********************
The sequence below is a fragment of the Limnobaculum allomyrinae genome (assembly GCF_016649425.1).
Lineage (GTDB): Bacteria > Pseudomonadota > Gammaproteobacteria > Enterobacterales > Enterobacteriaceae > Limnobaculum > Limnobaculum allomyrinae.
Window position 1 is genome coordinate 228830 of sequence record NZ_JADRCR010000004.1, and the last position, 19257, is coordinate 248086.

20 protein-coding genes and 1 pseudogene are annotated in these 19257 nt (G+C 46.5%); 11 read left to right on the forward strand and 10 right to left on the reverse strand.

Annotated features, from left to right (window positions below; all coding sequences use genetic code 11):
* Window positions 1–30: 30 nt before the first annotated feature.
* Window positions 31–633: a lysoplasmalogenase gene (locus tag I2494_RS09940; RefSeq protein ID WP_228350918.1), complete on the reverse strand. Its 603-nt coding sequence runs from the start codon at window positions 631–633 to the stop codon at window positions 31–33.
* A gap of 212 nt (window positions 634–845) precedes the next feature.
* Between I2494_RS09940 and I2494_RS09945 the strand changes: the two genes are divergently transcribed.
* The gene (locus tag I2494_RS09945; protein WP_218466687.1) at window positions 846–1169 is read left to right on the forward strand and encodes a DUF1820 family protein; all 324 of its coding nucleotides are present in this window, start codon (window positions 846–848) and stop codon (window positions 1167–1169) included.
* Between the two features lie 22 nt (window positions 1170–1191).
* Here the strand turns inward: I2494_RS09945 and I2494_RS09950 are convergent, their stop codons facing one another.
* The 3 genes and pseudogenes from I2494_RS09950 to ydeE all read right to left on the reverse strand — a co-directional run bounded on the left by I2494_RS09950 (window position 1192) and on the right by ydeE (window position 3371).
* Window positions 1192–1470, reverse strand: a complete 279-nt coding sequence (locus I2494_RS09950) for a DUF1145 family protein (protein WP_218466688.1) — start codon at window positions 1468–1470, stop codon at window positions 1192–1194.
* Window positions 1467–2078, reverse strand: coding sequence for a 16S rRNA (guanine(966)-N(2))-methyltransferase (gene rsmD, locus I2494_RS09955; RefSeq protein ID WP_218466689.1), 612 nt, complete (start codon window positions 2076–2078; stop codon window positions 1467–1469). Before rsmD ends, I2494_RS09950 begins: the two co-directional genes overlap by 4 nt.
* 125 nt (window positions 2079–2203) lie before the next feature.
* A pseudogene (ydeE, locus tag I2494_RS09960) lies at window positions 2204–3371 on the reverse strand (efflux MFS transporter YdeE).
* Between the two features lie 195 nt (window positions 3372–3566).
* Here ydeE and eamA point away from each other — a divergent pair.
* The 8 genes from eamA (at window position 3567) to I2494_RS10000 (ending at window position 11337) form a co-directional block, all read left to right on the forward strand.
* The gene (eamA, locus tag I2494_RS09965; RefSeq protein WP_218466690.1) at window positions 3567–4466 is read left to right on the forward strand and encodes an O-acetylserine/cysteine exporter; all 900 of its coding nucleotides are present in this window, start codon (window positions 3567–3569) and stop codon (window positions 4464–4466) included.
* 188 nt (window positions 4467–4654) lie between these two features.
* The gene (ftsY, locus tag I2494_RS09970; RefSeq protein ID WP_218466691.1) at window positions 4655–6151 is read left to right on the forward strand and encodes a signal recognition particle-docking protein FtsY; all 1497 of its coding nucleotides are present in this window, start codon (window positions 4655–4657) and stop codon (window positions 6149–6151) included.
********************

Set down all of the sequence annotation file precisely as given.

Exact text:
The sequence below is a fragment of the Limnobaculum allomyrinae genome (assembly GCF_016649425.1).
Lineage (GTDB): Bacteria > Pseudomonadota > Gammaproteobacteria > Enterobacterales > Enterobacteriaceae > Limnobaculum > Limnobaculum allomyrinae.
Window position 1 is genome coordinate 228830 of sequence record NZ_JADRCR010000004.1, and the last position, 19257, is coordinate 248086.

20 protein-coding genes and 1 pseudogene are annotated in these 19257 nt (G+C 46.5%); 11 read left to right on the forward strand and 10 right to left on the reverse strand.

Annotated features, from left to right (window positions below; all coding sequences use genetic code 11):
* Window positions 1–30: 30 nt before the first annotated feature.
* Window positions 31–633: a lysoplasmalogenase gene (locus tag I2494_RS09940; RefSeq protein ID WP_228350918.1), complete on the reverse strand. Its 603-nt coding sequence runs from the start codon at window positions 631–633 to the stop codon at window positions 31–33.
* A gap of 212 nt (window positions 634–845) precedes the next feature.
* Between I2494_RS09940 and I2494_RS09945 the strand changes: the two genes are divergently transcribed.
* The gene (locus tag I2494_RS09945; protein WP_218466687.1) at window positions 846–1169 is read left to right on the forward strand and encodes a DUF1820 family protein; all 324 of its coding nucleotides are present in this window, start codon (window positions 846–848) and stop codon (window positions 1167–1169) included.
* Between the two features lie 22 nt (window positions 1170–1191).
* Here the strand turns inward: I2494_RS09945 and I2494_RS09950 are convergent, their stop codons facing one another.
* The 3 genes and pseudogenes from I2494_RS09950 to ydeE all read right to left on the reverse strand — a co-directional run bounded on the left by I2494_RS09950 (window position 1192) and on the right by ydeE (window position 3371).
* Window positions 1192–1470, reverse strand: a complete 279-nt coding sequence (locus I2494_RS09950) for a DUF1145 family protein (protein WP_218466688.1) — start codon at window positions 1468–1470, stop codon at window positions 1192–1194.
* Window positions 1467–2078, reverse strand: coding sequence for a 16S rRNA (guanine(966)-N(2))-methyltransferase (gene rsmD, locus I2494_RS09955; RefSeq protein ID WP_218466689.1), 612 nt, complete (start codon window positions 2076–2078; stop codon window positions 1467–1469). Before rsmD ends, I2494_RS09950 begins: the two co-directional genes overlap by 4 nt.
* 125 nt (window positions 2079–2203) lie before the next feature.
* A pseudogene (ydeE, locus tag I2494_RS09960) lies at window positions 2204–3371 on the reverse strand (efflux MFS transporter YdeE).
* Between the two features lie 195 nt (window positions 3372–3566).
* Here ydeE and eamA point away from each other — a divergent pair.
* The 8 genes from eamA (at window position 3567) to I2494_RS10000 (ending at window position 11337) form a co-directional block, all read left to right on the forward strand.
* The gene (eamA, locus tag I2494_RS09965; RefSeq protein WP_218466690.1) at window positions 3567–4466 is read left to right on the forward strand and encodes an O-acetylserine/cysteine exporter; all 900 of its coding nucleotides are present in this window, start codon (window positions 3567–3569) and stop codon (window positions 4464–4466) included.
* 188 nt (window positions 4467–4654) lie between these two features.
* The gene (ftsY, locus tag I2494_RS09970; RefSeq protein ID WP_218466691.1) at window positions 4655–6151 is read left to right on the forward strand and encodes a signal recognition particle-docking protein FtsY; all 1497 of its coding nucleotides are present in this window, start codon (window positions 4655–4657) and stop codon (window positions 6149–6151) included.